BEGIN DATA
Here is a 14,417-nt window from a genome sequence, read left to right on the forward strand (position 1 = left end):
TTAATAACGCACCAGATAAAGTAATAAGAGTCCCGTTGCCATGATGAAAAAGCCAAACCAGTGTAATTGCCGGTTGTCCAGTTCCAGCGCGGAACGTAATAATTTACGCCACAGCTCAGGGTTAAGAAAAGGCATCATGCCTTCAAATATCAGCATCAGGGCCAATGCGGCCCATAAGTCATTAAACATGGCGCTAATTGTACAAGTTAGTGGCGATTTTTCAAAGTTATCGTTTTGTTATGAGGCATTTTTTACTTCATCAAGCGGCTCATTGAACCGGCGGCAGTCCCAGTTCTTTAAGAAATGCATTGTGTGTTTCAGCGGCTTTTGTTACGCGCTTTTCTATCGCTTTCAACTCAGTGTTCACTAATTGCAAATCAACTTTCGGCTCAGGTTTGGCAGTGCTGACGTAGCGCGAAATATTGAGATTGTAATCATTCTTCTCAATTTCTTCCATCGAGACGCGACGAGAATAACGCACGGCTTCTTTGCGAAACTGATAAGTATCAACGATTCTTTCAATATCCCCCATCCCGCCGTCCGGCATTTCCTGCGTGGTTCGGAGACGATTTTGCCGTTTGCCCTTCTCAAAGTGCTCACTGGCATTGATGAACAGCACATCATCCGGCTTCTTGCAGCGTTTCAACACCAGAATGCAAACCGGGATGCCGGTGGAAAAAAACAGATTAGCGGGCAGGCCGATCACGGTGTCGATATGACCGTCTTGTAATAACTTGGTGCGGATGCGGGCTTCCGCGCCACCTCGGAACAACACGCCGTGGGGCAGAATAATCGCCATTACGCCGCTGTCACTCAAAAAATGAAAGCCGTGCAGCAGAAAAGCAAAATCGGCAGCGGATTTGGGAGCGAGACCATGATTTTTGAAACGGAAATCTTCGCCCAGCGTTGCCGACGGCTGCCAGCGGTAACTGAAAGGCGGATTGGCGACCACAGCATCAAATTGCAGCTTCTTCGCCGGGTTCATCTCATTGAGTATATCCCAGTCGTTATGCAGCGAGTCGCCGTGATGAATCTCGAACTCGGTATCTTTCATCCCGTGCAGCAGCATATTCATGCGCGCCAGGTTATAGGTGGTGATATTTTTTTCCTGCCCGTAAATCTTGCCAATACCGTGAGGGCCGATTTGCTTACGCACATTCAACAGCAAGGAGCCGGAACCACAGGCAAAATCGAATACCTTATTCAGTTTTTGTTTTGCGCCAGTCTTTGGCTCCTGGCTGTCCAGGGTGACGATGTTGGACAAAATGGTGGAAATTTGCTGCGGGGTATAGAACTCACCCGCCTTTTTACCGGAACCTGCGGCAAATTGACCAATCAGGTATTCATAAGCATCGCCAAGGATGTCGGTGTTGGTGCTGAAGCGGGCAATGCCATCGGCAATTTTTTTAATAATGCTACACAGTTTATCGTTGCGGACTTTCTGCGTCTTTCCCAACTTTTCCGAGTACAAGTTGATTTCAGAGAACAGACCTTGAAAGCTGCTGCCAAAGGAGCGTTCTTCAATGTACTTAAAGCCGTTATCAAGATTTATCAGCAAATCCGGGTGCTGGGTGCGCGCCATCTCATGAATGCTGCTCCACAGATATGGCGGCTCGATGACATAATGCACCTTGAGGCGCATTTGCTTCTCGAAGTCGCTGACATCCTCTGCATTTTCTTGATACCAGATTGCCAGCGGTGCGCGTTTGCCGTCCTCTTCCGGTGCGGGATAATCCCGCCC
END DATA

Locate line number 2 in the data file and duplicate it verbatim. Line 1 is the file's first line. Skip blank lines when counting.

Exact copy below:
TTAATAACGCACCAGATAAAGTAATAAGAGTCCCGTTGCCATGATGAAAAAGCCAAACCAGTGTAATTGCCGGTTGTCCAGTTCCAGCGCGGAACGTAATAATTTACGCCACAGCTCAGGGTTAAGAAAAGGCATCATGCCTTCAAATATCAGCATCAGGGCCAATGCGGCCCATAAGTCATTAAACATGGCGCTAATTGTACAAGTTAGTGGCGATTTTTCAAAGTTATCGTTTTGTTATGAGGCATTTTTTACTTCATCAAGCGGCTCATTGAACCGGCGGCAGTCCCAGTTCTTTAAGAAATGCATTGTGTGTTTCAGCGGCTTTTGTTACGCGCTTTTCTATCGCTTTCAACTCAGTGTTCACTAATTGCAAATCAACTTTCGGCTCAGGTTTGGCAGTGCTGACGTAGCGCGAAATATTGAGATTGTAATCATTCTTCTCAATTTCTTCCATCGAGACGCGACGAGAATAACGCACGGCTTCTTTGCGAAACTGATAAGTATCAACGATTCTTTCAATATCCCCCATCCCGCCGTCCGGCATTTCCTGCGTGGTTCGGAGACGATTTTGCCGTTTGCCCTTCTCAAAGTGCTCACTGGCATTGATGAACAGCACATCATCCGGCTTCTTGCAGCGTTTCAACACCAGAATGCAAACCGGGATGCCGGTGGAAAAAAACAGATTAGCGGGCAGGCCGATCACGGTGTCGATATGACCGTCTTGTAATAACTTGGTGCGGATGCGGGCTTCCGCGCCACCTCGGAACAACACGCCGTGGGGCAGAATAATCGCCATTACGCCGCTGTCACTCAAAAAATGAAAGCCGTGCAGCAGAAAAGCAAAATCGGCAGCGGATTTGGGAGCGAGACCATGATTTTTGAAACGGAAATCTTCGCCCAGCGTTGCCGACGGCTGCCAGCGGTAACTGAAAGGCGGATTGGCGACCACAGCATCAAATTGCAGCTTCTTCGCCGGGTTCATCTCATTGAGTATATCCCAGTCGTTATGCAGCGAGTCGCCGTGATGAATCTCGAACTCGGTATCTTTCATCCCGTGCAGCAGCATATTCATGCGCGCCAGGTTATAGGTGGTGATATTTTTTTCCTGCCCGTAAATCTTGCCAATACCGTGAGGGCCGATTTGCTTACGCACATTCAACAGCAAGGAGCCGGAACCACAGGCAAAATCGAATACCTTATTCAGTTTTTGTTTTGCGCCAGTCTTTGGCTCCTGGCTGTCCAGGGTGACGATGTTGGACAAAATGGTGGAAATTTGCTGCGGGGTATAGAACTCACCCGCCTTTTTACCGGAACCTGCGGCAAATTGACCAATCAGGTATTCATAAGCATCGCCAAGGATGTCGGTGTTGGTGCTGAAGCGGGCAATGCCATCGGCAATTTTTTTAATAATGCTACACAGTTTATCGTTGCGGACTTTCTGCGTCTTTCCCAACTTTTCCGAGTACAAGTTGATTTCAGAGAACAGACCTTGAAAGCTGCTGCCAAAGGAGCGTTCTTCAATGTACTTAAAGCCGTTATCAAGATTTATCAGCAAATCCGGGTGCTGGGTGCGCGCCATCTCATGAATGCTGCTCCACAGATATGGCGGCTCGATGACATAATGCACCTTGAGGCGCATTTGCTTCTCGAAGTCGCTGACATCCTCTGCATTTTCTTGATACCAGATTGCCAGCGGTGCGCGTTTGCCGTCCTCTTCCGGTGCGGGATAATCCCGCCC